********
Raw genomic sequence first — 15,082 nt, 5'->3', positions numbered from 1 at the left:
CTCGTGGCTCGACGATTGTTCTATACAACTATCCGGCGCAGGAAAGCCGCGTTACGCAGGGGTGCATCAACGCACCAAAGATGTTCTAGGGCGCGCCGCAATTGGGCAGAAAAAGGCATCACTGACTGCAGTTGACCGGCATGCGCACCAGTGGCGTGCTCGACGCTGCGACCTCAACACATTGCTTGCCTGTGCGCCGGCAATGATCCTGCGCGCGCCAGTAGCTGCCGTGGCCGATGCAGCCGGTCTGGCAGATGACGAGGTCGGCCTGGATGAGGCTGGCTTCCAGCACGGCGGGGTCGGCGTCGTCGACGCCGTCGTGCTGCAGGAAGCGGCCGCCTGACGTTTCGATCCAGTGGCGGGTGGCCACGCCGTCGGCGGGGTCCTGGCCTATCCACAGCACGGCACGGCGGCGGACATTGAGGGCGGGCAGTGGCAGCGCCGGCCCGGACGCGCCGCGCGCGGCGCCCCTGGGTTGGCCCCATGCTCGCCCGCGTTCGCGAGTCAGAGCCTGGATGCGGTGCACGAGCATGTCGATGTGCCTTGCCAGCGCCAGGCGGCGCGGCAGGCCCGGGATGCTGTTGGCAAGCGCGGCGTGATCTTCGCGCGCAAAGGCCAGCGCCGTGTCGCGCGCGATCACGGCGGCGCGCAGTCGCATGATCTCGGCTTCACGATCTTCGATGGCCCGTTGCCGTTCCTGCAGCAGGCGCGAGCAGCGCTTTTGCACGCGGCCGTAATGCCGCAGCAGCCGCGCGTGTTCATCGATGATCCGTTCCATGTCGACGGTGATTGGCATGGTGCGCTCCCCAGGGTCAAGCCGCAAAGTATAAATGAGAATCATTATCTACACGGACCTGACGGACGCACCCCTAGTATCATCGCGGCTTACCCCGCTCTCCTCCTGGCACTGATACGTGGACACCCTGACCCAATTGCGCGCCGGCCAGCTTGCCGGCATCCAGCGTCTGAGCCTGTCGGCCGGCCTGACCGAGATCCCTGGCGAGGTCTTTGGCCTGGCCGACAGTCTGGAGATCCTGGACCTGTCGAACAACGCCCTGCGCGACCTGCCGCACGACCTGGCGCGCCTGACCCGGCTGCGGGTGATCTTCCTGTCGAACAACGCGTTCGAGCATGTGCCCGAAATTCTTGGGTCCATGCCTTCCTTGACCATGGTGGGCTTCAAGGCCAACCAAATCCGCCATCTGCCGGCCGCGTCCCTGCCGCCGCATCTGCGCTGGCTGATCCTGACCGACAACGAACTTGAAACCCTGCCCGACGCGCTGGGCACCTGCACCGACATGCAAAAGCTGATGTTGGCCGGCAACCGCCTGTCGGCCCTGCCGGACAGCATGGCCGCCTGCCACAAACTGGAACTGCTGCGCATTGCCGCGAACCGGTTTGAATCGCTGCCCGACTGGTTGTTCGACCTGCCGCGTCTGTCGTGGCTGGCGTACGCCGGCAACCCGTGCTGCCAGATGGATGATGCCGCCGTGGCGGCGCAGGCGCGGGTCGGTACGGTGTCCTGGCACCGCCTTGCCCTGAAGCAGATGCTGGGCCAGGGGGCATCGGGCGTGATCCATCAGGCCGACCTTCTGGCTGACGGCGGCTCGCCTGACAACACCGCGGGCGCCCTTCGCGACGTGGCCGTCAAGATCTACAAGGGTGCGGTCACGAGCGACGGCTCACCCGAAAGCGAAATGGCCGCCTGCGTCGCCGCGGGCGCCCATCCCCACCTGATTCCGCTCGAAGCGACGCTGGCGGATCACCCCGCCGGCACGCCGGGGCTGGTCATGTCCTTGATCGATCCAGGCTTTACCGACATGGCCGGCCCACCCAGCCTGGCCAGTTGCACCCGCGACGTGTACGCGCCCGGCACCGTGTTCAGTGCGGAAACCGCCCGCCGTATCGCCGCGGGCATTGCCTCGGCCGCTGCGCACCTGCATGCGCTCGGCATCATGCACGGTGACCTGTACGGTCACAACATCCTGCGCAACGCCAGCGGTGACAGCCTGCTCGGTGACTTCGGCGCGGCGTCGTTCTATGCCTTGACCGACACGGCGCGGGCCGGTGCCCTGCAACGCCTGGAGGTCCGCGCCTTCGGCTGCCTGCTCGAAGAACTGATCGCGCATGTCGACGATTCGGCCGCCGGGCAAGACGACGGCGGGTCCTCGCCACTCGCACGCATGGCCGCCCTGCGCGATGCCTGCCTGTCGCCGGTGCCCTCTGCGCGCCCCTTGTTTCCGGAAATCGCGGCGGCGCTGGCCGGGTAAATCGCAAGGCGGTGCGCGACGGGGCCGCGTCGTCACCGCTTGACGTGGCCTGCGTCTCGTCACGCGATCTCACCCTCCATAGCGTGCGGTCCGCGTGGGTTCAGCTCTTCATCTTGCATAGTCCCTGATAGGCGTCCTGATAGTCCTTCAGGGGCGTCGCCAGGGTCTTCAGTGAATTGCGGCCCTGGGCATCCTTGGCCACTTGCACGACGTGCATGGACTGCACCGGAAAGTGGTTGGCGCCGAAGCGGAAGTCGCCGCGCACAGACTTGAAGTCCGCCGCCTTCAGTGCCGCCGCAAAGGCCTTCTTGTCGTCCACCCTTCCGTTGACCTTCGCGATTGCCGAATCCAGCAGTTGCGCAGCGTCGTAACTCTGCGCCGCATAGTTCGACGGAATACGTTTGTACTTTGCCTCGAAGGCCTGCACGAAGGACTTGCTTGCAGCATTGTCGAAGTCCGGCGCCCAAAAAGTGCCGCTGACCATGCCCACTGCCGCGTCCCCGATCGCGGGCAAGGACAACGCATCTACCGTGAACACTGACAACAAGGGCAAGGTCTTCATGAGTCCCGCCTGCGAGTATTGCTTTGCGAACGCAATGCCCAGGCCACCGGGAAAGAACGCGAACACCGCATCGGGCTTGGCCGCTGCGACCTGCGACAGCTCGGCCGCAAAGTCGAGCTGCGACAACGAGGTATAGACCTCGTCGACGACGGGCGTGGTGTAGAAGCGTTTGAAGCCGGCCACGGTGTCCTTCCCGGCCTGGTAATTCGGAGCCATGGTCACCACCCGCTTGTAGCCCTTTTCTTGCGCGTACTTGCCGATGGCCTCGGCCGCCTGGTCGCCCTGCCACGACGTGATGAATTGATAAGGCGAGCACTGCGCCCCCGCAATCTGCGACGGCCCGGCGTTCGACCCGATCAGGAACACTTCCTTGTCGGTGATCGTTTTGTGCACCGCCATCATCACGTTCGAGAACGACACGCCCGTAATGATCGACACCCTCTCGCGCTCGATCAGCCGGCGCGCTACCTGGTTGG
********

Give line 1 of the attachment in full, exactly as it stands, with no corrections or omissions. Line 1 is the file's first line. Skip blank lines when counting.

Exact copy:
Raw genomic sequence first — 15,082 nt, 5'->3', positions numbered from 1 at the left: